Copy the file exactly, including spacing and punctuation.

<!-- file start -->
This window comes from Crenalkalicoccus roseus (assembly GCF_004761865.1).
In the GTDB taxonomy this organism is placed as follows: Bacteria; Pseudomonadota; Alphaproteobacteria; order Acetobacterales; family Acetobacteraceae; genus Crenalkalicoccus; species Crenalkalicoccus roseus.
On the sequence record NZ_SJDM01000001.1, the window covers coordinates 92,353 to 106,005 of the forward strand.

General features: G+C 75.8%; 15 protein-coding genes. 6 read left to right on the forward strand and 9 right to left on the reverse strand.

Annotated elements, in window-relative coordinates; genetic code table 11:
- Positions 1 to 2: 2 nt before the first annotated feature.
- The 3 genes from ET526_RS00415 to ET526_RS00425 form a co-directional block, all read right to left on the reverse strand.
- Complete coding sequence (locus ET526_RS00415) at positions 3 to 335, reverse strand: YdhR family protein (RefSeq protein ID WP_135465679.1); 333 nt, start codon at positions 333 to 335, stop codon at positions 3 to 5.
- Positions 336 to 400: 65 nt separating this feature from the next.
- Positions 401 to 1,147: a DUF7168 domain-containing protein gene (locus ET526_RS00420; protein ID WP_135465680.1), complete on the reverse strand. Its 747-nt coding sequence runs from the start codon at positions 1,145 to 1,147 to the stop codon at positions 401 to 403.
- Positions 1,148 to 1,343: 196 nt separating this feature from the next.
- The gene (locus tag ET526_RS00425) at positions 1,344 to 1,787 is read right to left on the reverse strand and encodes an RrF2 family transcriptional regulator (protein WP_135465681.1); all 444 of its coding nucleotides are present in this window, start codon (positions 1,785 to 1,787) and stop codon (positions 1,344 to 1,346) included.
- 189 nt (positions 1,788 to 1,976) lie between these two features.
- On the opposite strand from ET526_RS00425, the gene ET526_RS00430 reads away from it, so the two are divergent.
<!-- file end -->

This window comes from Crenalkalicoccus roseus (assembly GCF_004761865.1).
In the GTDB taxonomy this organism is placed as follows: Bacteria; Pseudomonadota; Alphaproteobacteria; order Acetobacterales; family Acetobacteraceae; genus Crenalkalicoccus; species Crenalkalicoccus roseus.
On the sequence record NZ_SJDM01000001.1, the window covers coordinates 92,353 to 106,005 of the forward strand.

General features: G+C 75.8%; 15 protein-coding genes. 6 read left to right on the forward strand and 9 right to left on the reverse strand.

Annotated elements, in window-relative coordinates; genetic code table 11:
- Positions 1 to 2: 2 nt before the first annotated feature.
- The 3 genes from ET526_RS00415 to ET526_RS00425 form a co-directional block, all read right to left on the reverse strand.
- Complete coding sequence (locus ET526_RS00415) at positions 3 to 335, reverse strand: YdhR family protein (RefSeq protein ID WP_135465679.1); 333 nt, start codon at positions 333 to 335, stop codon at positions 3 to 5.
- Positions 336 to 400: 65 nt separating this feature from the next.
- Positions 401 to 1,147: a DUF7168 domain-containing protein gene (locus ET526_RS00420; protein ID WP_135465680.1), complete on the reverse strand. Its 747-nt coding sequence runs from the start codon at positions 1,145 to 1,147 to the stop codon at positions 401 to 403.
- Positions 1,148 to 1,343: 196 nt separating this feature from the next.
- The gene (locus tag ET526_RS00425) at positions 1,344 to 1,787 is read right to left on the reverse strand and encodes an RrF2 family transcriptional regulator (protein WP_135465681.1); all 444 of its coding nucleotides are present in this window, start codon (positions 1,785 to 1,787) and stop codon (positions 1,344 to 1,346) included.
- 189 nt (positions 1,788 to 1,976) lie between these two features.
- On the opposite strand from ET526_RS00425, the gene ET526_RS00430 reads away from it, so the two are divergent.